Despite being such a staple of the Polish diet – not to mention one of the country’s most famous culinary exports – dumpling restaurants have traditionally been low-impact affairs aimed more at oldies and traditionalists rather than any other demographic (e.g. people below fifty).
True, in many ways that reflects the humble nature of the food. In a nation that spends half the years shivering under brittle blankets of frost, there are few dishes that lend more pleasure to life than a great big plate heaped with pierogi. But come on, sometimes you want even the most basic of foods elevated another level.
Syrena Irena does that – firstly, by serving them inside an interior you actually want to stick around in. Designed by Projekt Praga, the retro-minded interior is awash with ceramic mosaics, spherical sconces, funky neon, terrazzo tabletops and bold blue colors.
A witty homage to the classic eateries of old, it’s fun just to look at.
Ordering at the counter, the food is equally enjoyable with pierogi filling including delicious white sausage or sauerkraut and mushroom.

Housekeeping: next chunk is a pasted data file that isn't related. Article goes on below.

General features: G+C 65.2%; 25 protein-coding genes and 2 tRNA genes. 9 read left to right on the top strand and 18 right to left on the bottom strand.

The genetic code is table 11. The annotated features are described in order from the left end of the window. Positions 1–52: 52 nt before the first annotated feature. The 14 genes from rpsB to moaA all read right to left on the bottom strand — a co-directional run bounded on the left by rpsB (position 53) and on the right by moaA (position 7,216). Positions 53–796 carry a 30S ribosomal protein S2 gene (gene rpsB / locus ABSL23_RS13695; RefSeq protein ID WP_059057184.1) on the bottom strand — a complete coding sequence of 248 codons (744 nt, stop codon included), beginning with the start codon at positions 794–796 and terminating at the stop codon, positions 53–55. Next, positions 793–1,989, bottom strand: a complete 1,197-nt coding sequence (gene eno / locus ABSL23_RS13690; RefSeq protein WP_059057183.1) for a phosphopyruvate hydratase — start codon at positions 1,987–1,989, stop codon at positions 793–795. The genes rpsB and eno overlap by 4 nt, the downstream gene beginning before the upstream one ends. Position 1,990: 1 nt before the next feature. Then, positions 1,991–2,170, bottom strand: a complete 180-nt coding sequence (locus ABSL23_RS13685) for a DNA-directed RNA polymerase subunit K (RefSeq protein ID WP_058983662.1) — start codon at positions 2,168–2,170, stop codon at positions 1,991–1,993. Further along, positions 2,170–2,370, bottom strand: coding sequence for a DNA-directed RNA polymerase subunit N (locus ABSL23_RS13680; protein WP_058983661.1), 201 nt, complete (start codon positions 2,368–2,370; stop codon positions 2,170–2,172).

Classics such as cheese and potato Ukrainian pierogi (formerly known as Russian pierogi until the invasion) are something of a default choice, but do also look for their more maverick suggestions: for instance, sweet cheese and orange peel.
Lovingly made by hand inside a white-tiled kitchen which you can peer right into, the food goes well beyond the mediocre standards that this tourist strip is famed for.
In fact, for an updated taste of traditional Poland, this could become a culinary stalwart. Top it out with a nip of vodka or a slab of wuzetka cake and you have a very good evening all but guaranteed.
Krakowskie Przedmieście 4/6, facebook